A preliminary study on the feasibility of a new privately operated freight route between New Bedford and Vineyard Haven concludes that the service could be successful but would come with a hefty price tag: $2 million to $5 million worth of repairs to the New Bedford state pier.

The Steamship Authority commissioned the study this year, in response to ongoing complaints from Falmouth residents about truck traffic on the Woods Hole Road.

The boat line hired Craig Johnson of Flagship Management LLC in Pompano Beach, Fla., to do the study. Mr. Johnson formerly managed Seabulk, also known as Hvide Marine, the company that operated a pilot freight service between New Bedford and Martha’s Vineyard in 2000 and 2001.

The pilot lost money and was abandoned after two years, but led to the development of high-speed passenger service between the Vineyard and New Bedford.

For the current study, Mr. Johnson began with an inspection of shoreline facilities in New Bedford. He concluded the only suitable facility is the state pier. But using the pier as a freight terminal would require money for infrastructure repairs and political consensus.

Governor is one of the workhorse freight ferries that plies the Vineyard route. — Mark Lovewell

Preliminary estimates put the cost of repairs at $2 to $5 million. “The remaining questions from this discussion are where would the money come from for the repairs and getting support from local leaders as well as the state agencies,” the report said.

Mr. Johnson estimated repairs could be completed, and the terminal could be ready for freight handling, by the spring of next year.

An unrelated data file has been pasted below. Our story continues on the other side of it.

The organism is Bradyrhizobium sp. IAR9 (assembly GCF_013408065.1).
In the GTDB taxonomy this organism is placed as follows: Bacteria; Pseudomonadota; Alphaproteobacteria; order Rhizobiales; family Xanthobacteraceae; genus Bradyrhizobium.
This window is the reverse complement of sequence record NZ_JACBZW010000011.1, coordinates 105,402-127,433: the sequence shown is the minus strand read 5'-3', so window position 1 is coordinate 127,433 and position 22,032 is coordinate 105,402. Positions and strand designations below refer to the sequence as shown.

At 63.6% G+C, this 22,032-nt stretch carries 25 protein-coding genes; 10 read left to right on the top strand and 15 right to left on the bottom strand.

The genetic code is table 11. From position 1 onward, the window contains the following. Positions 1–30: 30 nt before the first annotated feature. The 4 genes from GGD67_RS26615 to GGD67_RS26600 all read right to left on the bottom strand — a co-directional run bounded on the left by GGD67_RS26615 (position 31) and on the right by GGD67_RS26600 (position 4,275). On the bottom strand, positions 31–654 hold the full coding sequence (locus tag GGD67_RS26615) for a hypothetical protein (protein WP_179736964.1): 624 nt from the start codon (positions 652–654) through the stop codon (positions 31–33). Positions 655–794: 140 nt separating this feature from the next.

Steamship Authority staff has recommended to its board of governors that the boat line not fund repairs or improvements to New Bedford facilities.

Vineyard governor Marc Hanover said he is firmly against subsidizing repairs.

“Absolutely not,” Mr. Hanover said, speaking to the Gazette by phone. “I certainly would not support subsidizing freight service from New Bedford, or making repairs to anything in New Bedford. The report’s fine. He says he’s got some companies that would be interested in providing the service, but there’s no place in New Bedford for them to operate out of. Unless something serious happens in New Bedford, with them either fixing state pier or finding another location, which is highly unlikely, I don’t think anything is going to happen there. It’s a moot point until there is a facility over there that can handle trucks and freight.”

At a public hearing August 28, Falmouth selectman Doug Jones took an opposite position.

“The Steamship Authority has reported significant profits over the past four or five years,” Mr. Jones said. “We would love to see New Bedford continue to be sought after as a place for freight, even if it has to be subsidized. The Steamship Authority, even after the depreciation, has the funds.”

For the study, Mr. Johnson surveyed a sampling of marine freight haulers on the East Coast and found there was interest in establishing a freight service.

“I feel that,  if a solicitation for the service is issued, it will attract a number of quality operators and vessel owners. They will all have to work out the financial and political factors to operate the service,” Mr. Johnson wrote.

In the final step in the feasibility study, Mr. Johnson plans to arrange for SSA staff to meet with potential marine carriers.

He also contacted the top 25 trucking companies currently hauling freight between the Island and Woods Hole to gauge interest in a New Bedford service.

“I received a largely positive response to a proposed service as another option for their businesses,” Mr. Johnson wrote. “The companies closer to New Bedford and west are more likely to use the service based on my conversations. I spoke with a few companies that were against the service if it reduced the number of trips from Woods Hole to Martha’s Vineyard. Otherwise they saw no problem with the service.”